I’ve been in the editing grind this week. Another 25,000 words have been checked for spelling grammar and style, and I’ve spent some 5 hours listening to my robotic PA reading those same words aloud to me. I can’t say it’s the most stimulating of work.
But with 99 days left until publication I must crack on, that’s what a pro writer does.
Luckily though, I’ve been able to mix things up a bit. I mentioned last week that I’ve been working on another project.
A couple of months ago I received a delightful email from an elderly gentleman who’d read my book ‘A Foolish Voyage’. I’ll call him ‘Tony’. He was very complimentary about my writing, and went on to tell me something about his own amazing sailing experiences.
I love getting emails like these, and pleasingly they arrive regularly. It’s so rewarding to hear that my writing has made a connection with someone, and fascinating to hear about their adventures.
This particular email stood out however. ’Tony’ wrote in great detail about the many boats he’d owned, his life in general and more. He attached some wonderful photographs.
Over the weeks that followed we continued to correspond and my amazement at his life experiences continued to grow. I’ve suggested he write a book of his own!
One of his emails came with a PDF attachment. It was the handwritten autobiography of a Polish man, now deceased, who’d been adopted by ‘Tony’s’ mother after the war. This man had survived the concentration camps and had later been persuaded to tell his life story by a friend.
‘Tony’ explained that it had never been intended for publication, and had only been released to a few people. He thought I’d find the story compelling. He was right.
By the time I’d read the first few chapters I knew I had to do something. Stories like these must be protected.
The manuscript runs to some 185 handwritten pages. It contains many references to places and events, many words and phrases most people would not understand, mistakes and corrections.
It’s not an easy read.
So, I’ve taken it upon myself to honour and preserve this man’s story.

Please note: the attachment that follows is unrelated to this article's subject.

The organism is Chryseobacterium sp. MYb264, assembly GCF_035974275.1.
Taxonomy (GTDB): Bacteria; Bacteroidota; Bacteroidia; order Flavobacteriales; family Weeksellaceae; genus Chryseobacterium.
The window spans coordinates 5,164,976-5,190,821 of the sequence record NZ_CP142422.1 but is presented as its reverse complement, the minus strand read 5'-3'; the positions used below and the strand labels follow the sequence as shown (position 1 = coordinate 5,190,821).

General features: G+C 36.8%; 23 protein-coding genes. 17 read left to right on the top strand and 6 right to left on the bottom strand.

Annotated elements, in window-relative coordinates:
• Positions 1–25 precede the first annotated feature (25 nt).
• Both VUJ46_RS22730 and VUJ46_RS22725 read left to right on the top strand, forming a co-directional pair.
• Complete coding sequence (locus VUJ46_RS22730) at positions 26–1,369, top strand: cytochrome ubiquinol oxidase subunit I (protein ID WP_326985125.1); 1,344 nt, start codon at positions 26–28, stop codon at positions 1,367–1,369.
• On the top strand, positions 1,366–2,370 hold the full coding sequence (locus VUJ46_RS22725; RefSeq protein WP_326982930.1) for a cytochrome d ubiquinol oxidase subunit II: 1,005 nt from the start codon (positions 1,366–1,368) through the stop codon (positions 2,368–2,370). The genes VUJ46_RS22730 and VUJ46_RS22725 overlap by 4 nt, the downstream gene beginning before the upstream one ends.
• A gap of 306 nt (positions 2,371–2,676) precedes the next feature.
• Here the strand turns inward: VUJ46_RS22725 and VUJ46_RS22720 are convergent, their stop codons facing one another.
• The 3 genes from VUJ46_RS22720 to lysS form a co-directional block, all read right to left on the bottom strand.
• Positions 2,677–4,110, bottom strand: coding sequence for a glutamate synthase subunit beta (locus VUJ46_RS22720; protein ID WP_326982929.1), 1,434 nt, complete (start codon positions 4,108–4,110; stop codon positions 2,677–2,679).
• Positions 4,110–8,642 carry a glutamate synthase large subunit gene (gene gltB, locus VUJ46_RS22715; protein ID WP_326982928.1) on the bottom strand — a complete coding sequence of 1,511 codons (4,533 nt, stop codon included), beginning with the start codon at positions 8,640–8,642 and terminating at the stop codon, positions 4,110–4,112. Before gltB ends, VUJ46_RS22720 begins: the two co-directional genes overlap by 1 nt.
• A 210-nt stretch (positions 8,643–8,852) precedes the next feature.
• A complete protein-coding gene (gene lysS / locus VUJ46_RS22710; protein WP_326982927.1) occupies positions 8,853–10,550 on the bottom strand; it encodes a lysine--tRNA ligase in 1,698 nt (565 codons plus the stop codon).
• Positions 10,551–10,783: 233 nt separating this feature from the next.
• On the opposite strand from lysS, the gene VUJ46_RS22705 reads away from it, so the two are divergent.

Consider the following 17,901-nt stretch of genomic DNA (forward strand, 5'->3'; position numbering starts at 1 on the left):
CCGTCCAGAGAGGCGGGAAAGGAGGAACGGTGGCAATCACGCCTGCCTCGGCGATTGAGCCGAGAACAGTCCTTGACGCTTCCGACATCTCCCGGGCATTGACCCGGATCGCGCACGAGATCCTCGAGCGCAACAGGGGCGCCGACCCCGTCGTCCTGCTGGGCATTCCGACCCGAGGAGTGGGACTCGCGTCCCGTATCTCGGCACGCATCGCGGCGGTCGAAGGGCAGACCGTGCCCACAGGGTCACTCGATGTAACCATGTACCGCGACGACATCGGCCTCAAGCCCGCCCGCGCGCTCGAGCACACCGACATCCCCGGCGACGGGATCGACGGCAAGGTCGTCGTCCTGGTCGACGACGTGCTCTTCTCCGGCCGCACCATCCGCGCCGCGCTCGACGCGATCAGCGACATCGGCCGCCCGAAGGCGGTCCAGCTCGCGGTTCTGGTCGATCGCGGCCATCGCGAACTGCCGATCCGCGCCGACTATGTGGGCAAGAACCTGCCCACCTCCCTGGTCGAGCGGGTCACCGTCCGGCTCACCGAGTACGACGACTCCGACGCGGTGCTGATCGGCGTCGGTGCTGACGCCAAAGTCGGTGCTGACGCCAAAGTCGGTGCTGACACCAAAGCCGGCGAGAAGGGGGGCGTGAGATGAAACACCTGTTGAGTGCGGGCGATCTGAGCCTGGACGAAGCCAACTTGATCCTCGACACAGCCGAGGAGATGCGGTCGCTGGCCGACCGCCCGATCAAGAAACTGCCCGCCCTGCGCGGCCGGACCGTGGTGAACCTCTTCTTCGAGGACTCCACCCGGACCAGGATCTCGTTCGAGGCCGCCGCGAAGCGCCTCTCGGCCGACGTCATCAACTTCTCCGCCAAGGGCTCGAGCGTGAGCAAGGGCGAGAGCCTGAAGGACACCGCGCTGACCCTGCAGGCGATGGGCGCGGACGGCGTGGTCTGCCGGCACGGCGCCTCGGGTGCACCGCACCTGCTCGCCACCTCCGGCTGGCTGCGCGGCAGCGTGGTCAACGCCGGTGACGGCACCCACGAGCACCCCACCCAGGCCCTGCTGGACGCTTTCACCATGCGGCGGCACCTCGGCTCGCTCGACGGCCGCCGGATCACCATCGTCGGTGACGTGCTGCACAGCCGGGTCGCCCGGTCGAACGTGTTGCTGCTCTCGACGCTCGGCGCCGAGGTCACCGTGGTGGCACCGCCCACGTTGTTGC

I’m going to transcribe the words into my writing software. Then I’ll do some research and add explanatory footnotes and photographs if I can find them. I’m calling it the ‘Romek Project’.
Once the work is completed, I’ll get it all formatted into eBook and print ready formats and return it to ‘Tony’.
What happens then is up to him. Perhaps it can be placed in an appropriate archive. Perhaps made available for purchase with profits going to a related charity. We’ll see.
Whatever happens I’ll have got my reward.
I got out on the SUP on Wednesday. A great 3-mile paddle around Trefusis Point from Flushing to Mylor and back.
The previous day I’d been transcribing a part of the story where ‘Romek’ arrives at the Flossenbürg Concentration Camp. Here’s an excerpt:
I can’t remember how long the journey took, but we came to a final stop with the hideous cacophony of trucks crashing into one another and lurching to a standstill. After a momentary silence we heard men shouting, dogs barking and the sound of trucks being opened. “Raus! Raus!” was being yelled above the eager yelping of dogs held in check. At last, for the first time since we had set off, the door of our truck was rolled back, and we jumped fell or were pulled to the ground. Close confinement and sickness had made our reactions slow, but the harsh reality of our situation soon had us on our guard. The snarling dogs, the shouting S.S. men and the rifle-butts wielded sent us scuffling into lines for the uphill march to our new camp. It seemed a long way and a hard climb. Perhaps it was the effects of hunger, exhaustion, fear, but as we marched towards the gates we couldn’t make sense of the words carved in stone next to them: ‘Arbeit Macht Frei’ (Work Sets You Free).
Here’s a photo I found online:
I bought it to mind as I paddled.
Enjoy your freedom this week eh?